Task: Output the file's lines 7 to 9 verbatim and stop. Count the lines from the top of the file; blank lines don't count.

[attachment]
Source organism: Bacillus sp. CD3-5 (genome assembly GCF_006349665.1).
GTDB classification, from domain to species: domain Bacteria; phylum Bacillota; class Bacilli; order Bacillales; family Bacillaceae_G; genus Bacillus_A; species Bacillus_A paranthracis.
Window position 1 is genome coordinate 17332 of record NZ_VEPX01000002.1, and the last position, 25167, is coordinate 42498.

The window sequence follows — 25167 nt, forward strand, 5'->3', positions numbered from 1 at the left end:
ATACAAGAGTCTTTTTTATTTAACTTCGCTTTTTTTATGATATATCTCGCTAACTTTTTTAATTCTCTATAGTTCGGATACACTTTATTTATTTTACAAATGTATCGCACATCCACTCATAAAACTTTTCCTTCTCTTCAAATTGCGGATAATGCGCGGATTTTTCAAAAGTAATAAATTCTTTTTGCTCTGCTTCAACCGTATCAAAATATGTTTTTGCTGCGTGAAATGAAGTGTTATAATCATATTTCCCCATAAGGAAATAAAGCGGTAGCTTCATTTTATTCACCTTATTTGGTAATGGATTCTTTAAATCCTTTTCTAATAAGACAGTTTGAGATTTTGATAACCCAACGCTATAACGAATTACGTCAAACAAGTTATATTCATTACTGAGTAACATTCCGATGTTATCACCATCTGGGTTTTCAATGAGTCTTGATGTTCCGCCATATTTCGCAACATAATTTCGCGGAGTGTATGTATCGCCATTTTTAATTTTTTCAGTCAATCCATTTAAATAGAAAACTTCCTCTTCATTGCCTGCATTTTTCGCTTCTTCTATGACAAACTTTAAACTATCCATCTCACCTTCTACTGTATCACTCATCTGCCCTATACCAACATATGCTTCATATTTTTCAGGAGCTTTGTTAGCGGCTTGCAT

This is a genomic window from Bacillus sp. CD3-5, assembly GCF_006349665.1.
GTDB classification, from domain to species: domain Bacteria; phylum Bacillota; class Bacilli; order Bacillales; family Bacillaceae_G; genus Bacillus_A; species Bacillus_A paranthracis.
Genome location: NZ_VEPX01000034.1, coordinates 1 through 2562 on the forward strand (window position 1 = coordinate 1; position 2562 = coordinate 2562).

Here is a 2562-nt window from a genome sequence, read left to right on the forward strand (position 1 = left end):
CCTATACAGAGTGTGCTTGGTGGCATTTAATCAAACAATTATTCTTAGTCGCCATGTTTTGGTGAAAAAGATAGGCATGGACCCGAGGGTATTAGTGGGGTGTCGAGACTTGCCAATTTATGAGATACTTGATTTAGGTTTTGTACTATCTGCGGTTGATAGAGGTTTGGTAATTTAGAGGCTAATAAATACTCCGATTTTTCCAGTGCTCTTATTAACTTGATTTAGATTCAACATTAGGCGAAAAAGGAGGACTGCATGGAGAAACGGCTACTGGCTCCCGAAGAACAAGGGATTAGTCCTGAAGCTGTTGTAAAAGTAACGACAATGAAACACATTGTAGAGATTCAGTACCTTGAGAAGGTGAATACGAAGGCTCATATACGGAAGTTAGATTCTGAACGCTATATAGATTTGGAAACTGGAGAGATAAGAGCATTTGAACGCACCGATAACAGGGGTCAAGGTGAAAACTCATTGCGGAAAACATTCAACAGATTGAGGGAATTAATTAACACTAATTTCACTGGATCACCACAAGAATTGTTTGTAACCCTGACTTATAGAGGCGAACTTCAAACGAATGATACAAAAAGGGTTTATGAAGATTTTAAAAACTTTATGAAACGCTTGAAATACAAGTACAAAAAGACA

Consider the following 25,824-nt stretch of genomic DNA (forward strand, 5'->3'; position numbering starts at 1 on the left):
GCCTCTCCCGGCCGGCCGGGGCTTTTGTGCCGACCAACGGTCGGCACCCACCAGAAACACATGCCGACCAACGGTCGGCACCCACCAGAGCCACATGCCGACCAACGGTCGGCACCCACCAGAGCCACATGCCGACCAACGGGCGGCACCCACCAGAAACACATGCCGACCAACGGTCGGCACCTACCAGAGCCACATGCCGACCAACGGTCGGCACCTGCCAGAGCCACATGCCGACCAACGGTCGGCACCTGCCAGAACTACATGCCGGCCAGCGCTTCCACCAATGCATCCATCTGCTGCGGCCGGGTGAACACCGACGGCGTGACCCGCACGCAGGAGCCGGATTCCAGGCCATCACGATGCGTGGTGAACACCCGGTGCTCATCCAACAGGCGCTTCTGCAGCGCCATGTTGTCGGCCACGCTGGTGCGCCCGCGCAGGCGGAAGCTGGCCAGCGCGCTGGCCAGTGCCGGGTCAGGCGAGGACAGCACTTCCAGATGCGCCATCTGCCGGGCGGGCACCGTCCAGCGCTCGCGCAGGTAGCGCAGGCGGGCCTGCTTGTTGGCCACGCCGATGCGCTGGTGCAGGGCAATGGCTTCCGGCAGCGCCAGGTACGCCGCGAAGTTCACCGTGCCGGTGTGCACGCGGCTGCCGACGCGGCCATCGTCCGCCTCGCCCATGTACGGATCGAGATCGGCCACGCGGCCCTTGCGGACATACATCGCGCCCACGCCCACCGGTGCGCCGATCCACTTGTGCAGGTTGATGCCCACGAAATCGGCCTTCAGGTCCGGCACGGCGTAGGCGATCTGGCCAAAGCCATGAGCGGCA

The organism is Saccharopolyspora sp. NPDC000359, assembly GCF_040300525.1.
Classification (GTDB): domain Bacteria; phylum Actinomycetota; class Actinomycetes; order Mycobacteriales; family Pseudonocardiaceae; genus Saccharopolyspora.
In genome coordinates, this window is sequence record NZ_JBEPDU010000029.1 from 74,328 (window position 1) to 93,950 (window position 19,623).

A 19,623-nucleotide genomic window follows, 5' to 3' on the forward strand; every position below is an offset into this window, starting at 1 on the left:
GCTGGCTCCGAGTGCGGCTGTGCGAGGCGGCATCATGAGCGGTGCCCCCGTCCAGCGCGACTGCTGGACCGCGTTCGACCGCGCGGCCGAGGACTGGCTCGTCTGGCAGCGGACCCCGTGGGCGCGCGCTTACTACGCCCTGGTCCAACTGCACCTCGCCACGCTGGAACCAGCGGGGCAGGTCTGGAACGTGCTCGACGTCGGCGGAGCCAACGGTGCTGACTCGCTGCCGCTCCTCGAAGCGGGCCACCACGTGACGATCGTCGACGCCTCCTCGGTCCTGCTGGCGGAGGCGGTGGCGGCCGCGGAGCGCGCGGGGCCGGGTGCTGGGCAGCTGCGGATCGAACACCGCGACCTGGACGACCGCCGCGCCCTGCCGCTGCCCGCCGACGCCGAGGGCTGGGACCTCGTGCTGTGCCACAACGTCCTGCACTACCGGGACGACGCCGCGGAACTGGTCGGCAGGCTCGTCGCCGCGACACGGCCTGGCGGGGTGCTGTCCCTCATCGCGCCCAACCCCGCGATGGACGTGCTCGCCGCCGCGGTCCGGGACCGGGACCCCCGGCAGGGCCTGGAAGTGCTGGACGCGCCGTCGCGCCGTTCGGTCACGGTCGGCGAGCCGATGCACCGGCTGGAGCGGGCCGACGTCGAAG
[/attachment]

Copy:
GTDB classification, from domain to species: domain Bacteria; phylum Bacillota; class Bacilli; order Bacillales; family Bacillaceae_G; genus Bacillus_A; species Bacillus_A paranthracis.
Genome location: NZ_VEPX01000034.1, coordinates 1 through 2562 on the forward strand (window position 1 = coordinate 1; position 2562 = coordinate 2562).

Here is a 2562-nt window from a genome sequence, read left to right on the forward strand (position 1 = left end):